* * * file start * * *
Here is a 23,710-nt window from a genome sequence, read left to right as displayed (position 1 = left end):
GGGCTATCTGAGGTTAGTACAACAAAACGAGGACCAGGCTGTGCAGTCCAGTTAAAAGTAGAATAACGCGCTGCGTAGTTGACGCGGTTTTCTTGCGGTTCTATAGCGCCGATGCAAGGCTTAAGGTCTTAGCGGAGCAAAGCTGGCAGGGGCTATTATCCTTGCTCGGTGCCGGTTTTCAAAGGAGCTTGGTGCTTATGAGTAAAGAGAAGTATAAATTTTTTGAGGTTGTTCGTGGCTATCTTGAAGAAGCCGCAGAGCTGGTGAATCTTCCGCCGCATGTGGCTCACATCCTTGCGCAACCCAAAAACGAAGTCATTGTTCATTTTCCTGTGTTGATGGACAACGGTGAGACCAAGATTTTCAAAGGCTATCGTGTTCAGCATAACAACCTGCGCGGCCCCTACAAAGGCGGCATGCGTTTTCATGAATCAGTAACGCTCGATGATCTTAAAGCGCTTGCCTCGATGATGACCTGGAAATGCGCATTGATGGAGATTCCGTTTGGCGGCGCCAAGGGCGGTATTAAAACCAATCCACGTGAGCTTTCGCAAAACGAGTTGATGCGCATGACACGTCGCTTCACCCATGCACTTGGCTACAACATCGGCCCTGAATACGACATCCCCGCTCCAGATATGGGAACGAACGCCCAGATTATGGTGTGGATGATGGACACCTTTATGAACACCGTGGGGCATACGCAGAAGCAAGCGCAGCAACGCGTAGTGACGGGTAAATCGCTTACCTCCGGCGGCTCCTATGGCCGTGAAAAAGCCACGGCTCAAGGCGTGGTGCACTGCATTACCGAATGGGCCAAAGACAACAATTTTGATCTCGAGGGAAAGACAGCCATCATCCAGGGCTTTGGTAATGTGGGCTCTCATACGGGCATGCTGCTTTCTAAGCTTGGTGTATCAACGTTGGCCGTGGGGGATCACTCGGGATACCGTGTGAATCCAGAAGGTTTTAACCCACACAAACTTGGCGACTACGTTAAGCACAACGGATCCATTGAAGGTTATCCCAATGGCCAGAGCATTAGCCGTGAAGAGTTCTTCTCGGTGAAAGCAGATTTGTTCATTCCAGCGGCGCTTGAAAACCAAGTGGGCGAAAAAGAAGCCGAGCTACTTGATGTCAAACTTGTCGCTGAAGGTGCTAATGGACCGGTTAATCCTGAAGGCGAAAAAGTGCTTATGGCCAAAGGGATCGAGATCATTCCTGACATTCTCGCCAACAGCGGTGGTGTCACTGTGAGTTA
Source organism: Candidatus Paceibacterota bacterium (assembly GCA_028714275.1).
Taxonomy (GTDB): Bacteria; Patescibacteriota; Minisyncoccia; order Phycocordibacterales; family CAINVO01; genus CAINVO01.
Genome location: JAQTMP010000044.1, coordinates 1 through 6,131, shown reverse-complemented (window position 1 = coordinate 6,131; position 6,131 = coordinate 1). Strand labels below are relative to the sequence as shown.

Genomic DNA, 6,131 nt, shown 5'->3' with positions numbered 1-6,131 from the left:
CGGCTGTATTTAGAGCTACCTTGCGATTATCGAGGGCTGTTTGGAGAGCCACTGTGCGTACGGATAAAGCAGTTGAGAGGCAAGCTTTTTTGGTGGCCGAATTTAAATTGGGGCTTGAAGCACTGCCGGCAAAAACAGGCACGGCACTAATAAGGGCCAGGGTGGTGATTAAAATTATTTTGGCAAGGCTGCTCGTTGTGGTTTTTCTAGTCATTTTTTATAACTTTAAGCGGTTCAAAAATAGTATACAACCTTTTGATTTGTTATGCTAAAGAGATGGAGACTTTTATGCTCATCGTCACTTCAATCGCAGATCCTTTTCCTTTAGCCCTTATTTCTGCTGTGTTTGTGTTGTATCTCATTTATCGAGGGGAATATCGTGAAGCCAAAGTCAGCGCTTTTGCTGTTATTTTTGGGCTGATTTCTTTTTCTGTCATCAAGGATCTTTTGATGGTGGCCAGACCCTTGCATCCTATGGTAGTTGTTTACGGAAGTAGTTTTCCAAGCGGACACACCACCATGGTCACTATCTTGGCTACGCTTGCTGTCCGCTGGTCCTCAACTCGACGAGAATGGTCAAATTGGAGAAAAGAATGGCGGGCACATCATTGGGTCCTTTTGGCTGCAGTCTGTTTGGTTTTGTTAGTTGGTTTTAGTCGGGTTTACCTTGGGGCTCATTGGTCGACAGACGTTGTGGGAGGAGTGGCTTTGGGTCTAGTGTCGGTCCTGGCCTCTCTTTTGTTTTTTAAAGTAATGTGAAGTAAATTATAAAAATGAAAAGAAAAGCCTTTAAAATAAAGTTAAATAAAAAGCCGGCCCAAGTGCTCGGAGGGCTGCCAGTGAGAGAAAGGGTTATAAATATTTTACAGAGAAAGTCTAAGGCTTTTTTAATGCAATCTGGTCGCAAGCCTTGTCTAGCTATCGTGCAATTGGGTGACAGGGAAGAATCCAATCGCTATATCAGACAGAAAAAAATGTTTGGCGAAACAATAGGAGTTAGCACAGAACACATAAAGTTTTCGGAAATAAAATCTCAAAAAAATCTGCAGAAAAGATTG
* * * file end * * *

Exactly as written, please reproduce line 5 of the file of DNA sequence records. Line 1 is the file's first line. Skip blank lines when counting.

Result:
Genome location: JAQTMP010000044.1, coordinates 1 through 6,131, shown reverse-complemented (window position 1 = coordinate 6,131; position 6,131 = coordinate 1). Strand labels below are relative to the sequence as shown.